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Mexico Dry Bean Crop May Fall Short

The U.S. Dry Bean Council’s re-survey of the Mexican 2019 Spring-Summer dry bean crop confirmed definitively that the bean planting surface was reduced as a result of the drought from June through August,. As a result, production is estimated at 417,101 metric tons, 54 percent less than SIAP’s (Mexico’s agricultural data Secretariat) estimates and 52.5 percent less than the average in the last seven Spring-Summer cycles.
 
Total production for Mexico’s two dry bean crops of the 2019 agricultural year is expected to reach 700,298 metric tons, 43 percent short of SIAP’s projections and 38 percent below average production levels. Additionally, the estimated bean production, is not enough to trigger the use of the government’s dry bean support program. Read more.

Rallying Support for USMCA Ratification

Agriculture Secretary Sonny Perdue, along with former agriculture secretaries, held a press conference on Thursday to rally support for the U.S.-Mexico-Canada Agreement. There is a window of opportunity for Congress to ratify the agreement between now and the end of the year. One concern from House Democrats is labor provisions. Agriculture Secretary Sonny Perdue says there are enforceability consequences in the USMCA to ensure labor concerns are addressed. Read more.
 
The U.S. Dry Bean Council, including the Northarvest Bean Grower Association, has also sent a letter to U.S. Trade Representative Ambassador Robert Lighthizer asking for ratification of the USMCA. That letter can be read here.

Is It Too Late for the Mexico Crop?

Over the past few weeks, the U.S. Dry Bean Council has been reporting dry conditions in Mexico dry bean growing regions and offering projections about the potential impact on this year’s production levels. A lack of rain occurred during a critical time in the planting process. Therefore, most reporting, combined with the observations of an USDBC agronomist, make it increasingly certain that lack of planting, late planting and late rains will all affect production levels. Read more.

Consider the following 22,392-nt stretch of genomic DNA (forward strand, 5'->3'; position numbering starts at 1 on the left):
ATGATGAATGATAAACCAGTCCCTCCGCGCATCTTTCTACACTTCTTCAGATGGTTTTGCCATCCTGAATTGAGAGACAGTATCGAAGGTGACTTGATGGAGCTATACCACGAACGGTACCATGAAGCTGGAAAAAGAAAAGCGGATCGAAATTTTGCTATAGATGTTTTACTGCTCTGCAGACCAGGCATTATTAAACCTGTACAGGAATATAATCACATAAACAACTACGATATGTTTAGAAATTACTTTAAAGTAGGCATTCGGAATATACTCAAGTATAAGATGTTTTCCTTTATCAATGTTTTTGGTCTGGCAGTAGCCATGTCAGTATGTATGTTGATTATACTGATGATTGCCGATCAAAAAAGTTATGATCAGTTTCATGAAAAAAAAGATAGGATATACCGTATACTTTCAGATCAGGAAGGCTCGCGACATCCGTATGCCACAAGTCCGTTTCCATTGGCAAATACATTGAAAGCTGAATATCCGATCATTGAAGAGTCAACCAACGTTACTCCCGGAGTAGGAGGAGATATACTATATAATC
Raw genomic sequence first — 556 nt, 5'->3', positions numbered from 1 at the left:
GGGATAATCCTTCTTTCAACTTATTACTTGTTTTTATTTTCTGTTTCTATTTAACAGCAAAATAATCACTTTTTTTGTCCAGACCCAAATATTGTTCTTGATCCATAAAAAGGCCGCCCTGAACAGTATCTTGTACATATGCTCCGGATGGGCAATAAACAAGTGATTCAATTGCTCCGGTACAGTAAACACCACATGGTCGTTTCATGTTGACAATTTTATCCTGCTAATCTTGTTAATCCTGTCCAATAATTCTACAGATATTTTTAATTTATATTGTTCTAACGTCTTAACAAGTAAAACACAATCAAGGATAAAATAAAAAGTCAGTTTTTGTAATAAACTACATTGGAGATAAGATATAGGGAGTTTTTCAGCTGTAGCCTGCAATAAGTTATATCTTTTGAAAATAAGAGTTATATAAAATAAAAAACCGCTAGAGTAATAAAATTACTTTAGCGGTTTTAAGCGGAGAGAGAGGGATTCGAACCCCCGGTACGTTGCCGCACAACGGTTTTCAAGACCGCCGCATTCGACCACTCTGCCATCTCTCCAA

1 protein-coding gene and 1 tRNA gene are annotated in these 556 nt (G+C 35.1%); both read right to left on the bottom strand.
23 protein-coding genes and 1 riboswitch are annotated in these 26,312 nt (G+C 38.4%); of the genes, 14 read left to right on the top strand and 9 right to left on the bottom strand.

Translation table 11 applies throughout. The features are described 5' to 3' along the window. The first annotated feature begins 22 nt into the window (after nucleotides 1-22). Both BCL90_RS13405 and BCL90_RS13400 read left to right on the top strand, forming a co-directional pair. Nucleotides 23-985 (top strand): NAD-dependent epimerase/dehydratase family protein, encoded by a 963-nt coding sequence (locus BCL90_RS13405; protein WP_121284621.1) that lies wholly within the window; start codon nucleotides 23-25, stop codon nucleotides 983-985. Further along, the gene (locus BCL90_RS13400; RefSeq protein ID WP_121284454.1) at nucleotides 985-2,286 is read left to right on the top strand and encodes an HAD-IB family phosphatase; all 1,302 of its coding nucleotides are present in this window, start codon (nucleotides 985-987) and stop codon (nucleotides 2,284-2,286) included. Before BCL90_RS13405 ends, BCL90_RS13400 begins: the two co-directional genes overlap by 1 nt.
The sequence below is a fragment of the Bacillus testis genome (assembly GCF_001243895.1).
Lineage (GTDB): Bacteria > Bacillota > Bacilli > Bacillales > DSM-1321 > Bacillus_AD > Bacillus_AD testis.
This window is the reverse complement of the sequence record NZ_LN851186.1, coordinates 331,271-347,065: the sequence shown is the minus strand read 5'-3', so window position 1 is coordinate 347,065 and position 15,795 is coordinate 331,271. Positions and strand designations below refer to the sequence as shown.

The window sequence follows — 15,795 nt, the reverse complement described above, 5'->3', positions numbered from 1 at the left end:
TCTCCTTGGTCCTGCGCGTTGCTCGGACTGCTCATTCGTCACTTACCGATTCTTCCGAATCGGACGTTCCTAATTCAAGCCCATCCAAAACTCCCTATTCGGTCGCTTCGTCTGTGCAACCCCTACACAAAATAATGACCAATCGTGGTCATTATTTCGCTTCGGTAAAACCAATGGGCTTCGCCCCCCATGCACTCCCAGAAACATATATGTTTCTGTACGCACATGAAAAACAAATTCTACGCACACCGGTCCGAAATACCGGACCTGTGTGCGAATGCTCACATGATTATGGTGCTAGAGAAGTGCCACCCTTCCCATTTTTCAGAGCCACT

Chinese Dry Bean Production, Exports Continue to Decrease

According to the U.S. Dry Bean Council, the first planting and production report from China indicates dry edible bean planting areas in major Chinese production regions continues to decline. China’s total dry bean production is expected to be 166,000 metric tons, a decrease of 23 percent from 2018. Additionally, Chinese exports of dry beans have declined over the past five consecutive years (in value terms), while domestic consumption has kept growing. Exports in 2018 were down almost 25 percent from 2017 at 211,000 MT, and down 66.4 percent from 2013. Read more.

NDSU Study Looks at the Impact of EU Tariffs

A study from North Dakota State University, commissioned by the U.S. Dry Bean Council, concluded that retaliatory tariffs by the European Union have put U.S. farmers at a price disadvantage in international markets. This has resulted in reduced exports and potentially lost export markets in the future.
 
The study looked at the impact of tariffs on the three principal types of dry beans exported to the EU; dark red kidney, navy, and Great Northern beans. NDSU researchers concluded that tariff levels must reach an inflection point, or key level, before export amounts are negatively impacted.